Up to the end of the project, 19488 sets of flow stress coefficients (4 x 19488 values) have been completed.

Automatic Generation of Grade File

In this given Level 2 package, a Grade File contains all the model data for a model grade, totally over 300 lines. In each line there are data name/description, data category, format and spaces, etc. With a large number of model grades, nearly 7000 grade files need to be created, and any modification to the model and data design requires that the grade files be regenerated. Therefore, a program was developed to read all the related data from various database tables, and to create the grade file automatically. NISCO
120 Draft Schedule Logics Improvement Oregon Steel used to spend 5 years and made over 2000 modifications to the Draft Scheduling section alone in the Tippins Level 2 model. NISCO Level 2 model initially experienced draft scheduling logical problem after the force prediction is made accurate (judged by comparing measured and predicted values). After one year's intensive improvement in this area, pass number became corrected. Initial draft scheduling logics in Tippins model downgraded the effect of the draft and rolling speed to the rolling force and torque, since the power factor for either the strain or strain rate, or both, were set to 0 during the force learning and force calculation. The logics for draft scheduling based on predicted force, consists of three steps, taking finishing pass logics as example: (1) initial design of the draft schedule; (2) establishing equation system to examine whether a list of constrains are met; and (3) if one or more constrains cannot be satisfied, creating a schedule based on lowered requirement. Modifications to all the three steps were necessary. NISCO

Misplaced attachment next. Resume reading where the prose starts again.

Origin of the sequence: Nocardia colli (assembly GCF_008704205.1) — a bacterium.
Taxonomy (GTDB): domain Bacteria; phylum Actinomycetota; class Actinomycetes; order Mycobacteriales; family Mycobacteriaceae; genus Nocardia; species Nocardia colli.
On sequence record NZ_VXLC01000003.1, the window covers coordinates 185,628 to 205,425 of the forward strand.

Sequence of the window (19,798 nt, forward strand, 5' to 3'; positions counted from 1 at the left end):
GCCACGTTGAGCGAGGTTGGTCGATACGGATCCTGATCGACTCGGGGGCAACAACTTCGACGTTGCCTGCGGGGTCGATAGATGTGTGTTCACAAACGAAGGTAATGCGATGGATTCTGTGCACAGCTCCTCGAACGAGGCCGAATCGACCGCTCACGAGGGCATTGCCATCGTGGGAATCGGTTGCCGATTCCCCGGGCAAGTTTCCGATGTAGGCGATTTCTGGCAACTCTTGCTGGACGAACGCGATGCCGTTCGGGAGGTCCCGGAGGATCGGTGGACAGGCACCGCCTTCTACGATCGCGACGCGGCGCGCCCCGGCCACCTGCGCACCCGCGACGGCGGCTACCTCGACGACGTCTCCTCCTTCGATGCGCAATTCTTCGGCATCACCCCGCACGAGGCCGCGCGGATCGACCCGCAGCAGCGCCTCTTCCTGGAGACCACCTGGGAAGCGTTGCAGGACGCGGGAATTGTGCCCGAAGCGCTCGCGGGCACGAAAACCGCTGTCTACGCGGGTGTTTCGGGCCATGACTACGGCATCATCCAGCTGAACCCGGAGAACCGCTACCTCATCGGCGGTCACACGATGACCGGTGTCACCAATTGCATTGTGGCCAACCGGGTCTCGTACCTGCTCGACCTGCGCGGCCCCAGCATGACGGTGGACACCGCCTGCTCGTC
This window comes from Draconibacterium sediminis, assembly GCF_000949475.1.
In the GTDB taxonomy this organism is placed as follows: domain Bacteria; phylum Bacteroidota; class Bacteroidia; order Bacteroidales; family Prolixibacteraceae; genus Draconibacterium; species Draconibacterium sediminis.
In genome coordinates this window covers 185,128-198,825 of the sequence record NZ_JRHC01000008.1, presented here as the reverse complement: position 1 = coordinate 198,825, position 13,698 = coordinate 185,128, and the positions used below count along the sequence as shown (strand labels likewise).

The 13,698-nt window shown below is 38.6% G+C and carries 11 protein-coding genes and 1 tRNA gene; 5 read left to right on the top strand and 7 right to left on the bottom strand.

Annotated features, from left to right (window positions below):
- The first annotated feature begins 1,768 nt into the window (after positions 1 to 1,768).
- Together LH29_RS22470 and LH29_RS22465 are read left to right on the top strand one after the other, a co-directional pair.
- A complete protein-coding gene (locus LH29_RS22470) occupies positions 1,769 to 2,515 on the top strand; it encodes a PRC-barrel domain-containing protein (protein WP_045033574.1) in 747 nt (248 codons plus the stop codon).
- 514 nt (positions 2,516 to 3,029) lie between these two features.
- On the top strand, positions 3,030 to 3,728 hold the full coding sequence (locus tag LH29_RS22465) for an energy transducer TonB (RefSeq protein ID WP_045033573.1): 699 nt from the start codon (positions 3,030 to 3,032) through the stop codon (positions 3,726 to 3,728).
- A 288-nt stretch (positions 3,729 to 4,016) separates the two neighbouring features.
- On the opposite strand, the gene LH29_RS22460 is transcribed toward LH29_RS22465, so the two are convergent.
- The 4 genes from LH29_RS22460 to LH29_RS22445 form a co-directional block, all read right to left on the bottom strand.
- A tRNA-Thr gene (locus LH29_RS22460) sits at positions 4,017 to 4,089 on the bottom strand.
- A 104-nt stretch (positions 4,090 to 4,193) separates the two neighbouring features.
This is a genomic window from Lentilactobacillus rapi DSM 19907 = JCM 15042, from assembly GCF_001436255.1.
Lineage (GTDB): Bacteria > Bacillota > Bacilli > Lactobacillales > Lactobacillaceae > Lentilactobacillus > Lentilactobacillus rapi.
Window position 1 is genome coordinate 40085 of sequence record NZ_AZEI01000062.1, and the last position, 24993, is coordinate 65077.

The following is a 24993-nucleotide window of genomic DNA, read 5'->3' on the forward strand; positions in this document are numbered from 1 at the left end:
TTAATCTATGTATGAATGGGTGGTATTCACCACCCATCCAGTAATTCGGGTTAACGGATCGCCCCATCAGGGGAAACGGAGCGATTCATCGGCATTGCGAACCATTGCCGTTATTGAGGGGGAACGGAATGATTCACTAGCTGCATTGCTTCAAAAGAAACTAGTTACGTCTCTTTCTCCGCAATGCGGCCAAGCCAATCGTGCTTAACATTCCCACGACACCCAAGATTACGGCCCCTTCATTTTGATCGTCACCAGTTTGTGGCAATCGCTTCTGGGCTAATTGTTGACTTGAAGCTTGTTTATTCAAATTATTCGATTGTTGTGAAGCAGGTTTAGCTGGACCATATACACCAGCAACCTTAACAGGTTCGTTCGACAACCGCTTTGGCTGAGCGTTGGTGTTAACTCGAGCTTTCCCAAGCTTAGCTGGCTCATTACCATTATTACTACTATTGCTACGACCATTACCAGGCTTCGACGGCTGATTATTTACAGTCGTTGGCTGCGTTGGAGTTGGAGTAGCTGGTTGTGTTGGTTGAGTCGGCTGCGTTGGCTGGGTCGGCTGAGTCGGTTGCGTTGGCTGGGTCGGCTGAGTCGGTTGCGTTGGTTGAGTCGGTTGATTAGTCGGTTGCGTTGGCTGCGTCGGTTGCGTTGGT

Level 2 source code management using database tool, and source code modification

Tippins Level 2 system has source code of about 2 million lines (NISCO has the first C language version), developed by a large team in a time span of great number of years. In source code modification during Level 2 improvement, there is an issue for cross-references of multiple sections of source code because it is almost impossible to remember a large number of code, especially in the first several years of source code modification. During the level 2 improvement, especially in the draft scheduling logics modification, relational database has been successfully applied to solve this problem. A small piece of code (only needed 0.5 hour) was written to send all the code into a database. All the notes, functions and modifications were then easily recorded and cross-referenced to other sections.


    Project Categories (Notes)

     1.  Level 2 Development
     2.  Level 2 Support
     3.  Mechanical properties improvement
     4.  Mill Application Development
     5.  Productivity Improvement
     6.  Rolling and Roll Pass Development
     7.  Rolling Process Modeling - Numerical
     8.  Rolling Process Modeling - Empirical
     9.  Shape and yield improvement
    10. Web and Web Resource